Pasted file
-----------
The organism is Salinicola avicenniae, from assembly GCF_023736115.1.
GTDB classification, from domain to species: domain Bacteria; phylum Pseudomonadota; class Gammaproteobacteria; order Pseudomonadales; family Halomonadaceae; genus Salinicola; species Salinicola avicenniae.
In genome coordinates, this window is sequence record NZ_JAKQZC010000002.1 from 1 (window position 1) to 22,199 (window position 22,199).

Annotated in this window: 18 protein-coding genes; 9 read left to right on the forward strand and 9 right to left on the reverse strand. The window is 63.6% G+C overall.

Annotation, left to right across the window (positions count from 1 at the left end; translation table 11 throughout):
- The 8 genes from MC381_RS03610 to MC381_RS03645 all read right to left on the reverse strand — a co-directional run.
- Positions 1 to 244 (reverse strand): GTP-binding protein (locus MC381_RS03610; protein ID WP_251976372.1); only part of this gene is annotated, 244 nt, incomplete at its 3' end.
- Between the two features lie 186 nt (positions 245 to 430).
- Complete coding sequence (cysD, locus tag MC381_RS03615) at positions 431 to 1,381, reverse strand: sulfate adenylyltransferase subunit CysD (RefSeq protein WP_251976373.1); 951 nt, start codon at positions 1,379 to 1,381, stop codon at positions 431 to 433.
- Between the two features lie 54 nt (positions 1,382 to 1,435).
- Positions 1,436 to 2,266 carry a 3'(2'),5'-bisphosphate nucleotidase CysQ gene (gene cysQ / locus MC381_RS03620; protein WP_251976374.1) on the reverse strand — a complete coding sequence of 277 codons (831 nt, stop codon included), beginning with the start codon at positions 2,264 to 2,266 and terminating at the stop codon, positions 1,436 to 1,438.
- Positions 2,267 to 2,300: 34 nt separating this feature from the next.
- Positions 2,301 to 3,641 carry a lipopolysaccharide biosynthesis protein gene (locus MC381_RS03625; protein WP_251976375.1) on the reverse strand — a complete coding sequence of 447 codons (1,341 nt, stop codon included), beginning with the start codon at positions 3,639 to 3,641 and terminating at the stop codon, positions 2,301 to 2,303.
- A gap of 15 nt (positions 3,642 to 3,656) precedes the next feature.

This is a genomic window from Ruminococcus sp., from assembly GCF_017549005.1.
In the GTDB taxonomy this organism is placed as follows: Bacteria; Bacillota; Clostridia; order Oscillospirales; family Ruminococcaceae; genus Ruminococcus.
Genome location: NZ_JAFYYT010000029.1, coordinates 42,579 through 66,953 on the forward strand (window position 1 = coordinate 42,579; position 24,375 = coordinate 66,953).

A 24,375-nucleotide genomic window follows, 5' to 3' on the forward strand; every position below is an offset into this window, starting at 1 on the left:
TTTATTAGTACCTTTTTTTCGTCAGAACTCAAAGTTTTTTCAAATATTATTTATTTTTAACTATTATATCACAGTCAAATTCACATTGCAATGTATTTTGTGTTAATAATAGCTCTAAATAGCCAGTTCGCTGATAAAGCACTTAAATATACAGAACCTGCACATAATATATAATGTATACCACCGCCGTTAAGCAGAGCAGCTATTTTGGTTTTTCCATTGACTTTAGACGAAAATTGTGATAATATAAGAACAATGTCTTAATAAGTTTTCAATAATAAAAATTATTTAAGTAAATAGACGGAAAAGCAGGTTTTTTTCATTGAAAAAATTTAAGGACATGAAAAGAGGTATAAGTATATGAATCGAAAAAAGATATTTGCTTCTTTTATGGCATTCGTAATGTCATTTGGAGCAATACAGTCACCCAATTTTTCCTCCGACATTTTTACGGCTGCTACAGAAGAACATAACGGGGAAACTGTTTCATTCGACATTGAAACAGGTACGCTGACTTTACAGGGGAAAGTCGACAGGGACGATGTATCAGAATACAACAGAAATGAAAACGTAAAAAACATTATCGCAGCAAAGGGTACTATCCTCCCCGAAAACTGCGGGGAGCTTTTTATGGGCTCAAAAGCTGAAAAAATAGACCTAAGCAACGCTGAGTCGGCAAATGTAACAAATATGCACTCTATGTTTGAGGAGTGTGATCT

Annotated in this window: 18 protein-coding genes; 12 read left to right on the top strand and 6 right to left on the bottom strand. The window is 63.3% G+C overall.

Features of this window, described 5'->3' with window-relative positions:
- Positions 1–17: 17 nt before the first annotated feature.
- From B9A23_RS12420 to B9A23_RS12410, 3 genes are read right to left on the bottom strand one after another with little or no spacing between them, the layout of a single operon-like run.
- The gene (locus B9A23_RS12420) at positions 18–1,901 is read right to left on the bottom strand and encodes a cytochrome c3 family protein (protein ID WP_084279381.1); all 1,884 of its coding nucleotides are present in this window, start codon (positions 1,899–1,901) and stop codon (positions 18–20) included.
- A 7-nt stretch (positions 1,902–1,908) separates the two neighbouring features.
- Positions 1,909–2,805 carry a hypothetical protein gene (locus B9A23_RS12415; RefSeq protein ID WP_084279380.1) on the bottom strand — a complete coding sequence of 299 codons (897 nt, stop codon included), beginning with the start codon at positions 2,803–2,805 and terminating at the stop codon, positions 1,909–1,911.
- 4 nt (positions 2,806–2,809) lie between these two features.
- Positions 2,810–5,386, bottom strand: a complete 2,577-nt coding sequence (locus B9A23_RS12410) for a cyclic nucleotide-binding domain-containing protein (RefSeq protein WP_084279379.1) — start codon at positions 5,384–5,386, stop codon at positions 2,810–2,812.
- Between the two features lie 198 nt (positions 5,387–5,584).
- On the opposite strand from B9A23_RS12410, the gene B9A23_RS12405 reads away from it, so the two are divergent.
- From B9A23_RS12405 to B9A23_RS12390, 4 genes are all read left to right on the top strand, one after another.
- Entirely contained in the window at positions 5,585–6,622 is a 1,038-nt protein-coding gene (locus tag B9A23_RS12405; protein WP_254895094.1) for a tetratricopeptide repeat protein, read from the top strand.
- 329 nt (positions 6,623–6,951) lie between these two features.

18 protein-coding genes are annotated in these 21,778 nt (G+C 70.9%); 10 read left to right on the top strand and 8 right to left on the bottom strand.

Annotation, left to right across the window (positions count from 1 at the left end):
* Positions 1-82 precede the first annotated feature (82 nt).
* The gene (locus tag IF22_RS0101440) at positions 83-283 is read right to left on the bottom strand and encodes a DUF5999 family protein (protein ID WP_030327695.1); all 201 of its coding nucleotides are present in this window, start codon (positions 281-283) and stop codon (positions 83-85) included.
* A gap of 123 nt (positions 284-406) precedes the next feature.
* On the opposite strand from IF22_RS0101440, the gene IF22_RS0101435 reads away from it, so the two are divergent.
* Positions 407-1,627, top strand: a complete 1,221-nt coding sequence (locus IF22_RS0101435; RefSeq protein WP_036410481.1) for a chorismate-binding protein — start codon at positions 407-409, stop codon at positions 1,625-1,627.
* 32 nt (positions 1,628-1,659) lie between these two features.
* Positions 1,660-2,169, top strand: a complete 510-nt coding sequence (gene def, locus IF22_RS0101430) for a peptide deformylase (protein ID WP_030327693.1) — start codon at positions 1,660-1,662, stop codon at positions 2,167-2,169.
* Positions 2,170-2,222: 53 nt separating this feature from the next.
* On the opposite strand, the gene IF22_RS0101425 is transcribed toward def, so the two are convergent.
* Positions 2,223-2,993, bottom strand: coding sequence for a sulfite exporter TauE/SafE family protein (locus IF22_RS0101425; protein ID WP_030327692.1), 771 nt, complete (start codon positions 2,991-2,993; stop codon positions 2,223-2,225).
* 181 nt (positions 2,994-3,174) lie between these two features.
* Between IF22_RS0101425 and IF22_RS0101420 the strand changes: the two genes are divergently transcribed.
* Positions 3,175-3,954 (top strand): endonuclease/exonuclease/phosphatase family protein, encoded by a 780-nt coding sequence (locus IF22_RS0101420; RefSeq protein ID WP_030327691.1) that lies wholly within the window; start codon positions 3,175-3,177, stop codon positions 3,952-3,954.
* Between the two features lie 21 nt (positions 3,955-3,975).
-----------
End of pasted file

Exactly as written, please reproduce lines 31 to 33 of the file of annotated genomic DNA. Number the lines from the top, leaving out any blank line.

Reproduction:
- From B9A23_RS12405 to B9A23_RS12390, 4 genes are all read left to right on the top strand, one after another.
- Entirely contained in the window at positions 5,585–6,622 is a 1,038-nt protein-coding gene (locus tag B9A23_RS12405; protein WP_254895094.1) for a tetratricopeptide repeat protein, read from the top strand.
- 329 nt (positions 6,623–6,951) lie between these two features.